4. Figure out what you do well and start making a gig to reflect that.
  5. Ah, I though you were being clever, considering a toilet plays a prominent role in the spot. Apparently not.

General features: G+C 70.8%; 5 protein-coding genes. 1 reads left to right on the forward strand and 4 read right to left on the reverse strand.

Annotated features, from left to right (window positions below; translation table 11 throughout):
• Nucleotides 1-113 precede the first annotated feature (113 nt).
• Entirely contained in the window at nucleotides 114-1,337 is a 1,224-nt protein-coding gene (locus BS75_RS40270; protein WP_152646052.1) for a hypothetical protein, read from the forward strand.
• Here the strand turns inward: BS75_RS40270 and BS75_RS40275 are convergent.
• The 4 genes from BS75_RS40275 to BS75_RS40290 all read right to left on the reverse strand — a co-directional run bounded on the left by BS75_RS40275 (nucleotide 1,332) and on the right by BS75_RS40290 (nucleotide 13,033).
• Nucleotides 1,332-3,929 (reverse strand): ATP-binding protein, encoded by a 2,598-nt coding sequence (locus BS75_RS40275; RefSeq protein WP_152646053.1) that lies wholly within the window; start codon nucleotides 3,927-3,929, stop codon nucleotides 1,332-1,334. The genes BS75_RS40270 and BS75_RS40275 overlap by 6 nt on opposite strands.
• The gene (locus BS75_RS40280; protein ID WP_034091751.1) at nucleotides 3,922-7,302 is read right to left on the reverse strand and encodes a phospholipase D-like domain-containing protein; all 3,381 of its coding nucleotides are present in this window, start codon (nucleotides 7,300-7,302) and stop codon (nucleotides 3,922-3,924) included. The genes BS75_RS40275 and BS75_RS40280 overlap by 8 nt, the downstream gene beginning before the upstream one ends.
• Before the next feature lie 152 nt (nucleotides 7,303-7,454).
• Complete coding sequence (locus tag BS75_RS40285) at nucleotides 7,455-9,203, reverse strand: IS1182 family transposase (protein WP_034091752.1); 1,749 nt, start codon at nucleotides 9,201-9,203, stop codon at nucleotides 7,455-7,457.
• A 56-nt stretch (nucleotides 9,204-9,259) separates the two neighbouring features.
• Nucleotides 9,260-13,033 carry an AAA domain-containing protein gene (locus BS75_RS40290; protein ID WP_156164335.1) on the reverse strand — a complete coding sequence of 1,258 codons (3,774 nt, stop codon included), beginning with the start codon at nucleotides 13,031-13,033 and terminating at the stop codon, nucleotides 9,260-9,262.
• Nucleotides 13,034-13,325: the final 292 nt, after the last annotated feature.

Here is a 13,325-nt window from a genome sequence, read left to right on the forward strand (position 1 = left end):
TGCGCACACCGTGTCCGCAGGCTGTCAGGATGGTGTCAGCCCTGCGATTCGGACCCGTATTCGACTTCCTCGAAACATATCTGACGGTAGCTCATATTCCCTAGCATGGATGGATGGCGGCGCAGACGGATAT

6. Actually, that’s not what I meant. I was referring to people who would rather cheat than study hard 😉 I’ve seen some people on other forums engage in shady activities to get to higher levels, like buying/exchanging reviews or other things to meet the known criteria for a level quicker and unfairly, defaming other sellers who already have the desired badges; it’s quite scary to see and read all those things, especially when you’re one of the targeted sellers on those other forums 😦 Not knowing the criteria will leave the shady users guessing… Anyway, I feel like I’m going offtopic. I do understand what you are saying, but if you drive it off of sales, then it’s not possible to cheat on a large enough scale to matter. I have often referred to the way professionally organized companies approach this. Here for example are just a few of the ReMax requirements. All professional sales organizations are designed with this transparency. Nowhere is there a “Top level is reserved for those we decide to reward behind closed doors anonymously.” Career Awards One of the three different types of awards within RE/MAX’s extensive awards program. Career Awards are given to individual Associates to acknowledge outstanding professional achievements. There are three different career awards: The Hall of Fame, Lifetime Achievement and Circle of Legends Awards. These are awarded by RE/MAX International and it is the responsibility of the Associate to complete and submit applications for these awards. Circle of Legends First awarded in 1987 with current requirements of achieving $10 million in gross commission after being with RE/MAX at least 10 years. Associates must also have already received the Hall of Fame and Lifetime Achievement awards. Hall of Fame Established to recognize and salute the exclusive group of top producers who have achieved more than $1 million in gross commission earnings during their career with RE/MAX. There is no years of service requirement. Lifetime Achievement Introduced in 1992 with requirements of 7 years of service and $7 million gross commission. Associates must have previously achieved the Hall of Fame award.